thoughts for oceanic feminisms

Black Left Arrow


Elizabeth Burmann and Jianni Tien are a multi-disciplinary collaborative team.

As a collective we recognise ourselves as fluidly ontological beings that identify conceptually as bodies of water. We are united in our interest in water as an ontological and feminist space of transformation – a space in which we can understand our selves as continually broken down, remade, and materially entangled with our environment.

Our practice remediates water, drawing out the material and discursive elements of situated bodies of water. In doing so we intend to dissolve the boundaries between entities, creating an embodied environmental ethics that is necessary as a distinctly feminist challenge to the Anthropocene.

Oceanic Feminisms

Black Left Arrow

our projects

As researchers, we build upon and are inspired by the robust scholarship of those in the feminist environmental humanities, as well as scholars working at the intersection of feminism and oceanic studies, such as Stacey Alaimo, Astrida Neimanis, and Elizabeth DeLoughrey, amongst others.

Specifically neimanis' influential book 'Bodies of Water: Posthuman Feminist Phenomenology' (2017)traces a connection between us all as watery bodies, and the ways that this philosophical positionality disrupts (western) binaries that separate humans from nature. questioning such binaries are at the heart of the larger feminist project, as well as the feminist environmental humanities.

we position ourselves as part of this lineage of feminist thinkers and practitioners as we move toward a more fluid ontology for the anthropocene.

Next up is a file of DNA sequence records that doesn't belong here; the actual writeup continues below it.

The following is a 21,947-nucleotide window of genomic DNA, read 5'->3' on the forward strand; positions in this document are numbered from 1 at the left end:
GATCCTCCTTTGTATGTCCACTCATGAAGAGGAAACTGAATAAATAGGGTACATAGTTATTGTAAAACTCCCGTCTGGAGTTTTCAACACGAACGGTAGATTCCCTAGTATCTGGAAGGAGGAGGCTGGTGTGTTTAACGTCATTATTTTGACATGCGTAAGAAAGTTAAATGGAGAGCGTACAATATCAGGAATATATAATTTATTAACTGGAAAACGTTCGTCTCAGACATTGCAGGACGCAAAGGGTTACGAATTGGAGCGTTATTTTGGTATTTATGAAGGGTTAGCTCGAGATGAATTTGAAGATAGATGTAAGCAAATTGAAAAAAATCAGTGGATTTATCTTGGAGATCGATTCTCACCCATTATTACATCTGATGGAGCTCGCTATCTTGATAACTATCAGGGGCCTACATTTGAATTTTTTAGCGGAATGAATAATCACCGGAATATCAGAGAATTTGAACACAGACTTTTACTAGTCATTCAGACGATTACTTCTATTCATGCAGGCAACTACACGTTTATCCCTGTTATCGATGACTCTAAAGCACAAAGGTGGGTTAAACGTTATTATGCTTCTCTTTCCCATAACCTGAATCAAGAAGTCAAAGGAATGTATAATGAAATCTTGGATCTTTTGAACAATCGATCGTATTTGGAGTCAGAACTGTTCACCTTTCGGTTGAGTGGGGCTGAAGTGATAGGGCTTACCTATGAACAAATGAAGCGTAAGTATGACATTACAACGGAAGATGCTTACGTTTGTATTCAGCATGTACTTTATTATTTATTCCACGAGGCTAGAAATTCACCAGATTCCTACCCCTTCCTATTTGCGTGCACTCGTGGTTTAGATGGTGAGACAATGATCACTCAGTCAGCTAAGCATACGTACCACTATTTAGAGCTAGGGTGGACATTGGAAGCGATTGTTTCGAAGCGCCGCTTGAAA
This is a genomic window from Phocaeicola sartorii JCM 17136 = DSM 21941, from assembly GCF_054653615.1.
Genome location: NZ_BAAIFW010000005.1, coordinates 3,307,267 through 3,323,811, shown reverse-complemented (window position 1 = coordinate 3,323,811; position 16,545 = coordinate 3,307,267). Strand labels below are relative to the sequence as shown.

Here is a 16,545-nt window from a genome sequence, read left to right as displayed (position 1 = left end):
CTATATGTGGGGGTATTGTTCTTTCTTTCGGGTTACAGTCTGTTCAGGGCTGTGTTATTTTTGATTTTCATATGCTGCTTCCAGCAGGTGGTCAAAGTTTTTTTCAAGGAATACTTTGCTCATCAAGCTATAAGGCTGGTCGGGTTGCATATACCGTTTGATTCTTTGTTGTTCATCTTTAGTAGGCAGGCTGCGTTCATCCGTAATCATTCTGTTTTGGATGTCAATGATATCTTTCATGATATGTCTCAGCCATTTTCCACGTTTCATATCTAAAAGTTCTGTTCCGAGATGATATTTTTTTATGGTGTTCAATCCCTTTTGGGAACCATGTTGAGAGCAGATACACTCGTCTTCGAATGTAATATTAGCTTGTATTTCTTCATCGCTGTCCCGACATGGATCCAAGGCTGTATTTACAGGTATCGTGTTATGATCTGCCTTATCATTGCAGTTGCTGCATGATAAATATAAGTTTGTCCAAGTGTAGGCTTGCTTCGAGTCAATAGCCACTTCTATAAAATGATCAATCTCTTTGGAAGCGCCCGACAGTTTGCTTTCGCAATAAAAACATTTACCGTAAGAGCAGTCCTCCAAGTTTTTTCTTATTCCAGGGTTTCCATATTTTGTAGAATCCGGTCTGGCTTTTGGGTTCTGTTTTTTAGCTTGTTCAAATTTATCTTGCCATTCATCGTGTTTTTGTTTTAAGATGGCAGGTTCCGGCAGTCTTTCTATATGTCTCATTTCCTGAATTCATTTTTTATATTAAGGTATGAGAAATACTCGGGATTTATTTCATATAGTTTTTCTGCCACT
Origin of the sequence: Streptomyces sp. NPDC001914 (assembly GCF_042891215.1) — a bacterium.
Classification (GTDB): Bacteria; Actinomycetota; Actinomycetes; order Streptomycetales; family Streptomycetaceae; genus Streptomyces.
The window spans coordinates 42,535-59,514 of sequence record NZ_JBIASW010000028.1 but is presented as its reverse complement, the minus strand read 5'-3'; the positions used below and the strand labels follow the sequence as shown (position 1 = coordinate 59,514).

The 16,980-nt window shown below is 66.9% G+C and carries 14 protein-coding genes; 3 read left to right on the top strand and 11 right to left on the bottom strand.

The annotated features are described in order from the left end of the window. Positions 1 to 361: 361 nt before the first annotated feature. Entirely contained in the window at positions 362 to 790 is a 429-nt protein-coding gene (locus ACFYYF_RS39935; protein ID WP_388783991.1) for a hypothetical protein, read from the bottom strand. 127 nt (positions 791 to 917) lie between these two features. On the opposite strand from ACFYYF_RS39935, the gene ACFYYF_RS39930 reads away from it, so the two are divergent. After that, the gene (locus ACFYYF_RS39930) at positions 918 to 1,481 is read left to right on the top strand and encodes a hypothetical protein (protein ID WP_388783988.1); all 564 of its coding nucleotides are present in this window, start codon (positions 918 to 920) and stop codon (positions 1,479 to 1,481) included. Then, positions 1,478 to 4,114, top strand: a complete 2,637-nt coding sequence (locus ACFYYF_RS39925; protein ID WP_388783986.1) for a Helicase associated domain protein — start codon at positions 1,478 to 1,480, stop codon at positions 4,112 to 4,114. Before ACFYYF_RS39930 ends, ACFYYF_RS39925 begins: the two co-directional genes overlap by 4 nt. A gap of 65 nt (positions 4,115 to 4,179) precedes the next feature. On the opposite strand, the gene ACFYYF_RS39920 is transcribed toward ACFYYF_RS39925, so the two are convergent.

thinking-with decorator crabs

in this project, we spent six weeks caring for decorator crabs, interested in how we could learn from them, and with them. we have published a paper in feminist review about our time with the crabs and the lessons we learnt from their trans-corporeal embodiments. forthcoming in swamphen journal is a creative piece we have penned, a love letter to the decorator crabs who taught us so much. finally, we have created a short art film about the crabs, screened at risd museum in 2019.

Black Left Arrow

works within the project

Tien, J., & Burmann, E. (2022). Thinking-with Decorator Crabs: Oceanic Feminism and Material Remediation in the Multispecies Aquarium. Feminist Review, 130(1), 78–96.

  1. paper:

Thinking-with decorator crabs: oceanic feminism and material remediation in the multispecies aquarium


Feminist scholarship has increasingly turned towards the ocean as a conceptual apparatus in which to think through the complex philosophical and ethical dilemmas of the Anthropocene. Responding to the ebbs, flows and transformations of the oceanic turn, our article outlines our interactions with four decorator crabs. It begins by situating our experience of thinking-with these crabs as a feminist practice of care within the conceptual context of the ocean. Our article then draws on the knowledge that arose out of our fertile entanglements with the crabs to propose that: 1) the aquarium, with its colonial histories of subjugation, is a fertile space to re-image human–aquatic relationalities, revealing the fallacy of human control over ‘nature’ and emphasising the agency of marine worlds; 2) Stacy Alaimo’s concept of trans-corporeality is a powerful way to think through the consequences of an acidifying ocean, both for ourselves and for our shelled companions; and 3) remediation is a radical approach to taking seriously the materiality of watery worlds. The objective of the article is to craft a practice of material feminism that entangles our more-than-human bodies to learn-with decorator crabs. In doing so, we show that the aquarium is a potent space of transformation that allows us to imagine new and distinctly feminist entanglements that dismantle hierarchies. We show that thinking-with the materiality of marine worlds is a series of remediations, both material and discursive, that dissolve the boundaries between entities, creating an embodied environmental ethics that is necessary as a feminist challenge to the Anthropocene.


trans-corporeality, multispecies care, oceanic feminism, material feminism, aquarium, remediation